They feel, if we start issuing CBDCs, it’s only a matter of if and not when our democratic western states start penalising us for a list of violations. If saying that a virus started in a lab in China is a race hate crime then the scope for control is unlimited.

But, say the Bitcoin purists, there’s one even more terrifying manifestation of Big State and it’s already here and doing its damage.

Closing down a business you don’t like.

Around 2014, US banks started to judge their customers not from a financial point of view, but from a reputational or even aesthetic one. This was an Obama-led piece of legislation that got dubbed “Operation Choke Point”. Essentially, regulators threatened to cover a bank in red tape and investigations if they didn’t cut off banking services to certain types of clients. Usually, ones that had a profile the Administration thought didn’t espouse the correct liberal values.

So for over two years, the nation’s gun dealers, pawn shops, tobacco stores, and payday lenders got closed down due to pressure from the regulators. Of course the original intention was somewhat different; to get rid of fraud, which was seen as emanating or being enabled by all the types of stores listed above. But like many high minded projects pursued with too much zeal, the real victims were very different from the intended targets. What closed down were the Mom and Dad stores, small time legitimate businesses not the syndicated fraudsters Choke Point was set up to cull.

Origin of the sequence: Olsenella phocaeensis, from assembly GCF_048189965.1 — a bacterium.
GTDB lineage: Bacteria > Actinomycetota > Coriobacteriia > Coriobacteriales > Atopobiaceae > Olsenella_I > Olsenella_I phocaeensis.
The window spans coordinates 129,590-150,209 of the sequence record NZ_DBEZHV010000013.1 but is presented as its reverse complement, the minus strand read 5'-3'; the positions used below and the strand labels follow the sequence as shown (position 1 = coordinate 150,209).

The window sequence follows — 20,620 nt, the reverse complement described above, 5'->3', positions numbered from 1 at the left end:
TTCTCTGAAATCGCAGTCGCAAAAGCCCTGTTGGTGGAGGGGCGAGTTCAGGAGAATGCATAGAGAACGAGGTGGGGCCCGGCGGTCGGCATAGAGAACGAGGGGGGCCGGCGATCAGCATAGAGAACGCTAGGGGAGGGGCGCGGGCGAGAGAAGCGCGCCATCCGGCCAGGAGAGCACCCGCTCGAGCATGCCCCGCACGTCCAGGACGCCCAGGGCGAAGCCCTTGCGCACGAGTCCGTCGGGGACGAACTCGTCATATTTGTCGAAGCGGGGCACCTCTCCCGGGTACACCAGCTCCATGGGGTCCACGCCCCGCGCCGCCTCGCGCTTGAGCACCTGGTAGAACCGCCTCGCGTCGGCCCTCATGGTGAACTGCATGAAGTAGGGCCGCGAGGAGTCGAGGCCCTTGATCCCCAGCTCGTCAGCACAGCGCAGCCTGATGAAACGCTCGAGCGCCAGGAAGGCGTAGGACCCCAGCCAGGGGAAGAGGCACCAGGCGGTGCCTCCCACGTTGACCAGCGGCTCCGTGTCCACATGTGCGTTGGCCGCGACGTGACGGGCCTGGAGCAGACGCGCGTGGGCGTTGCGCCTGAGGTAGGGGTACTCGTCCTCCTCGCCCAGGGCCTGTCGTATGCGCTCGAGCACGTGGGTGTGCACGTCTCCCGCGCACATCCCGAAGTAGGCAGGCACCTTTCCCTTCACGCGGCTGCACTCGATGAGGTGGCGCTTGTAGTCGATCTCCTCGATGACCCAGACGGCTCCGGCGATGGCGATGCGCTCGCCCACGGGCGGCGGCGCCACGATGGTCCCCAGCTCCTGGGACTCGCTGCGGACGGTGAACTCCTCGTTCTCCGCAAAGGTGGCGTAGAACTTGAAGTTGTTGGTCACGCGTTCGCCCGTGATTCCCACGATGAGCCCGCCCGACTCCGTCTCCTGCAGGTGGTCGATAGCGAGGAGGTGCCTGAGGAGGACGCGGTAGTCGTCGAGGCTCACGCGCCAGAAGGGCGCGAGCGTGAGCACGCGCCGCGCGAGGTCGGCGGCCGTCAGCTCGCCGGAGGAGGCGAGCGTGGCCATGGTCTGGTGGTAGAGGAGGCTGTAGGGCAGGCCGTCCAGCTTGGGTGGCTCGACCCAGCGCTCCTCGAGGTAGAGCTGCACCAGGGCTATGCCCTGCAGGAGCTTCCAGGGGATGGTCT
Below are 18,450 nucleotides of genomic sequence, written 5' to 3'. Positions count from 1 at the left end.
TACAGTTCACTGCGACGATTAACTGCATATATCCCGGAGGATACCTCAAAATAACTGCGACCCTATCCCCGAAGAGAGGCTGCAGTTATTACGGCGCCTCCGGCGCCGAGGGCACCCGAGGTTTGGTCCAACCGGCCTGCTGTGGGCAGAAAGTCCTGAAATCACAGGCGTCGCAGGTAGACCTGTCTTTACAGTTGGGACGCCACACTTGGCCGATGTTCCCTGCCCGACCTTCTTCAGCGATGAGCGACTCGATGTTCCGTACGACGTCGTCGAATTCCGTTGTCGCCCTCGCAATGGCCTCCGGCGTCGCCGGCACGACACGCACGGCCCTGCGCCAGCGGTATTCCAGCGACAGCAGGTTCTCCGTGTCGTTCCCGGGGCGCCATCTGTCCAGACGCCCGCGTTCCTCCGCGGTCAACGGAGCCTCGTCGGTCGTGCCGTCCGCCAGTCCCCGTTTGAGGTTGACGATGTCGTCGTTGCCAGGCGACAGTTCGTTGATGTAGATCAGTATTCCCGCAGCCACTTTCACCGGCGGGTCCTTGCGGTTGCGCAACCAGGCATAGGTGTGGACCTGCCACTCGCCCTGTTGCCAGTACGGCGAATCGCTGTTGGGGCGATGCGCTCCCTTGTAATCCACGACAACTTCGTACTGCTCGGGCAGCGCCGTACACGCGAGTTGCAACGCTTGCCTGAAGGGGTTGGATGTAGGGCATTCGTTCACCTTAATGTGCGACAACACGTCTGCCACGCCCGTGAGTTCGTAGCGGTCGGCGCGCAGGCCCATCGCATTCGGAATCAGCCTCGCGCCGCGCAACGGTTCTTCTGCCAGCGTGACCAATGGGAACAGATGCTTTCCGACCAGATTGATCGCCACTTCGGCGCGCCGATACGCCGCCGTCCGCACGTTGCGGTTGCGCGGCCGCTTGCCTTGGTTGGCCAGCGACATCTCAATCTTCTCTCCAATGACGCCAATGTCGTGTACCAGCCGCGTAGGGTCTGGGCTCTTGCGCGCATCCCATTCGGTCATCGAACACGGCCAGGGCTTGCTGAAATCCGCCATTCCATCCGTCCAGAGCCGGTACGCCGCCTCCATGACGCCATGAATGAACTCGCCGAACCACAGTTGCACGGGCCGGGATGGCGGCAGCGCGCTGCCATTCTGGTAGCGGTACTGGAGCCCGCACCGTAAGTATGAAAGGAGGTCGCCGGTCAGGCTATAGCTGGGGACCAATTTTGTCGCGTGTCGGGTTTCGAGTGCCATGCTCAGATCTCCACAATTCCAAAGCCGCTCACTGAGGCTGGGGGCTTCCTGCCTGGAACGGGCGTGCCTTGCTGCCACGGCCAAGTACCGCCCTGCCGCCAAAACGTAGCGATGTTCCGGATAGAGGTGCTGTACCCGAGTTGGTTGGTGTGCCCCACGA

Under Trump, there came a repeal of these laws, but then with Biden they came back into frame again. Choke Point 1.0 has been updated to Choke Point 2.0.

The new targets weren’t the bricks and mortar businesses of 2014, but the crypto businesses of 2023.

Some in the crypto community see the fall of the Silicon Valley Bank as triggered by the Choke Point 2.0

Certainly, the European crypto community is making the most of having a more crypto friendly outlook. The chart below shows Europe gaining on the US in this domain.

But if banks start freezing out crypto and crypto starts funding its own kinds of projects we might foresee a kind of cold war between big state and blockchain purists.

Just as the cold war saw Warsaw Pact countries separating from NATO countries as two separate communities, and doing very little business across the divide, could we see a dual community business world emerging?

Just how that works out and who wins and who loses is anyone’s guess. Either way crypto in its big state or purist form will have a significant role to play.